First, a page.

Stock market hype or the stock market cycle, which is more important? As I have written many times before, the financial media is biased toward a positive (hype) slant – even if it means picking individual data points while ignoring the overall picture of the market cycle. For instance, the news regarding President Trump’s meeting with China’s president focused on positive hype even though nothing really changed. Much of the corporate data on earnings point to lower results as well as a decline in manufacturing activity. The financial data does not support the stock market highs being hyped in the media. Please proceed to The Details to remind oneself of the importance of the market cycle.
It seems lately the “hype” is attempting to reach “all-time highs.” Those who listen to financial media understand the excitement exuded by pundits when they are able to proclaim: “the best start to a year since Adam and Eve.” However, they conveniently exclude the fact that last December was the worst December in the history of the stock market. Last week it was exuberance over the best June since the 1950’s. Of course, they left out that May was the worst may since the 1970’s.
Cherry-picking data-points and attempting to focus on the short-term minutia instead of the “Cycle” will leave many investors suffering regret. Over this past weekend, President Trump met with China’s President Xi Jinping at the G-20 meeting in Japan. After the meeting the excitement of a “Trade Truce” couldn’t be contained. What exactly is a Trade Truce? It means, overall, the status quo! Nothing really changed. The U.S. agreed not to implement increases to existing tariffs – meaning they remain where they were. No real resolution, yet the futures markets were completely giddy.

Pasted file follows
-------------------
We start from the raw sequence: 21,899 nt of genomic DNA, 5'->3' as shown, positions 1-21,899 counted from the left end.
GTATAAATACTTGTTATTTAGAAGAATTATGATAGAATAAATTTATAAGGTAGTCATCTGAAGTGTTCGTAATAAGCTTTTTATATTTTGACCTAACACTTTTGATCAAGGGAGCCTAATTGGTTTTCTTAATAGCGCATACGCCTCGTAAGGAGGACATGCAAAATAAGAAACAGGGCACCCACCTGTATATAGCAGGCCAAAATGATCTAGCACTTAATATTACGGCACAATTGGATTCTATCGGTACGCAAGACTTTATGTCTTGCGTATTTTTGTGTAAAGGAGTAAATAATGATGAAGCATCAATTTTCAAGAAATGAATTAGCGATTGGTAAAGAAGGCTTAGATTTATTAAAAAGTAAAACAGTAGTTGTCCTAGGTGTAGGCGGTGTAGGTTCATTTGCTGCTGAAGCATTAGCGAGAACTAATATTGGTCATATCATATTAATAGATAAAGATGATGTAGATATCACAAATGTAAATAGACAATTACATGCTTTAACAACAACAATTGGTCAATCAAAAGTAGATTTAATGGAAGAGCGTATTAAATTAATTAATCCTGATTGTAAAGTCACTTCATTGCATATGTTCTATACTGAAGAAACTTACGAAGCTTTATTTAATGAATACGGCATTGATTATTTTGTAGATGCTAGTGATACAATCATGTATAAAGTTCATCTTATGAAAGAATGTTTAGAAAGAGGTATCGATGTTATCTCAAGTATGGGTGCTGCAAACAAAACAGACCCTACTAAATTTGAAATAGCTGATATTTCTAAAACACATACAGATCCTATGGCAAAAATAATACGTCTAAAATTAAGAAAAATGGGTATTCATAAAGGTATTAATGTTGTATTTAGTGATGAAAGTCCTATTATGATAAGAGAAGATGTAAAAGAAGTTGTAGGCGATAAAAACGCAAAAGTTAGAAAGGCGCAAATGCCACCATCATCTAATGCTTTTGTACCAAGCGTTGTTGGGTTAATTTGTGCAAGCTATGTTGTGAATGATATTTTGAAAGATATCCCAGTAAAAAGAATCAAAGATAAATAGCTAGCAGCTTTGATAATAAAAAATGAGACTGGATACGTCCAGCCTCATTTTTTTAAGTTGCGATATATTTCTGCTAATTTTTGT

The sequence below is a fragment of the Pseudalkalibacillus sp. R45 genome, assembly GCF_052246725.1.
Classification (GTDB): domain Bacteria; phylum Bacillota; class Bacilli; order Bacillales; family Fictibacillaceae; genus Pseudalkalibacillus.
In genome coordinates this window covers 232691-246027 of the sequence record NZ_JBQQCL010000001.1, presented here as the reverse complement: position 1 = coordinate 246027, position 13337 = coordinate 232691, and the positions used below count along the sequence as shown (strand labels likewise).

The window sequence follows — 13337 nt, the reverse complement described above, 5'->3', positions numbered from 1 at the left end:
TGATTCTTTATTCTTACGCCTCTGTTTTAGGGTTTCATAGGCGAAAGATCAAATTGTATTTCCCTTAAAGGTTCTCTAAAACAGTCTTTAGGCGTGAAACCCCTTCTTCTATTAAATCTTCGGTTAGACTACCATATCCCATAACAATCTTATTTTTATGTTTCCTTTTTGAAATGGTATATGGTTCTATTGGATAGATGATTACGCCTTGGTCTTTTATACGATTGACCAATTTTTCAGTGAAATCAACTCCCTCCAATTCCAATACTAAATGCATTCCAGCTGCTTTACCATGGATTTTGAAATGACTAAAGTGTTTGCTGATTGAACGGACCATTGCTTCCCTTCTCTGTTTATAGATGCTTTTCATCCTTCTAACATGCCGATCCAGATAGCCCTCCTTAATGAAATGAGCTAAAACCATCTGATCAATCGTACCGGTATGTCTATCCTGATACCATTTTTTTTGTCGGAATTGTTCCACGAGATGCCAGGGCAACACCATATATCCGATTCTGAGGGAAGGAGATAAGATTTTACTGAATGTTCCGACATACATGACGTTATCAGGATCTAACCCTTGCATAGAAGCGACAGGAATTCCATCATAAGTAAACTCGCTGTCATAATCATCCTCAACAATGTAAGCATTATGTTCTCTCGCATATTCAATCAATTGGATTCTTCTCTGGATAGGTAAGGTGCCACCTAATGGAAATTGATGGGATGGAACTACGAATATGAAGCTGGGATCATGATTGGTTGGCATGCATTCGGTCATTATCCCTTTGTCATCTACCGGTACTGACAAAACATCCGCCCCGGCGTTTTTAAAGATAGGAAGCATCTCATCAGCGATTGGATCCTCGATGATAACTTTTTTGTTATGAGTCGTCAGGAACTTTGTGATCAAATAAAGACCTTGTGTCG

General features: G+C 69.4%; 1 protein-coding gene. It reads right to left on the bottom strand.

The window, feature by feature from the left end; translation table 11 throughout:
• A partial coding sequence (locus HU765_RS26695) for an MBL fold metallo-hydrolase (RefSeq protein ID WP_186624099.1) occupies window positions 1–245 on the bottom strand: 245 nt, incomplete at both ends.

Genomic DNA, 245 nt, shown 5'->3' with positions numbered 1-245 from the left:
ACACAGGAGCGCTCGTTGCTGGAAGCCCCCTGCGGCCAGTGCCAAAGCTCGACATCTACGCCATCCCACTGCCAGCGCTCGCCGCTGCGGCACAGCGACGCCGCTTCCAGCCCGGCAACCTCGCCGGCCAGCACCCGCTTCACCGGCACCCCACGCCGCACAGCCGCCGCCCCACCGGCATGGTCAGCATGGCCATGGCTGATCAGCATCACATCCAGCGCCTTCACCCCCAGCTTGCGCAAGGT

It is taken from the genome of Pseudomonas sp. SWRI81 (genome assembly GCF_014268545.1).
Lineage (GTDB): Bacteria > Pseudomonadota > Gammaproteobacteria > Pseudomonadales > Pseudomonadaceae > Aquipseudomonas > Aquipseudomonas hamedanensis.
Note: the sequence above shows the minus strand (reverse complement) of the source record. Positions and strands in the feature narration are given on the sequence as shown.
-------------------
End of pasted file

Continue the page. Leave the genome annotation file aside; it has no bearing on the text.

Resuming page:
- China Manufacturing PMI flat at 49.4 in JUN
- Japan Manufacturing PMI ticked down to 49.3 in JUN from 49.5 in MAY
- Eurozone Manufacturing PMI ticked down to 47.6 in JUN from 47.7 in MAY
- Australia Manufacturing PMI ticked down to 49.4 in JUN from 52.7 in MAY
- Russia Manufacturing PMI ticked down to 48.6 in JUN from 49.8 in MAY
- Indonesia Manufacturing PMI ticked down to 50.6 in JUN from 51.6 in MAY
- Taiwan Manufacturing PMI ticked down to 45.5 in JUN from 48.4 in MAY
- South Korea Manufacturing PMI ticked down to 47.5 in JUN from 48.4 in MAY
- South Korean Exports decelerated to -13.5% YoY in JUN from -9.5% in MAY
- 18 of 497 S&P 500 constituents have reported Q2 earnings thus far with EPS growth tracking down -18.3% YoY on an aggregated basis and every sector in the red
© 2019. This material was prepared by Bob Cremerius, CPA/PFS, of Prudent Financial, and does not necessarily represent the views of other presenting parties, nor their affiliates. This information should not be construed as investment, tax or legal advice. Past performance is not indicative of future performance. An index is unmanaged and one cannot invest directly in an index. Actual results, performance or achievements may differ materially from those expressed or implied. All information is believed to be from reliable sources; however we make no representation as to its completeness or accuracy.
Securities offered through First Heartland Capital, Inc., Member FINRA & SIPC. | Advisory Services offered through First Heartland Consultants, Inc. Prudent Financial is not affiliated with First Heartland Capital, Inc.
Want to learn more about our Insurance strategies?
Set up a time to chat with us.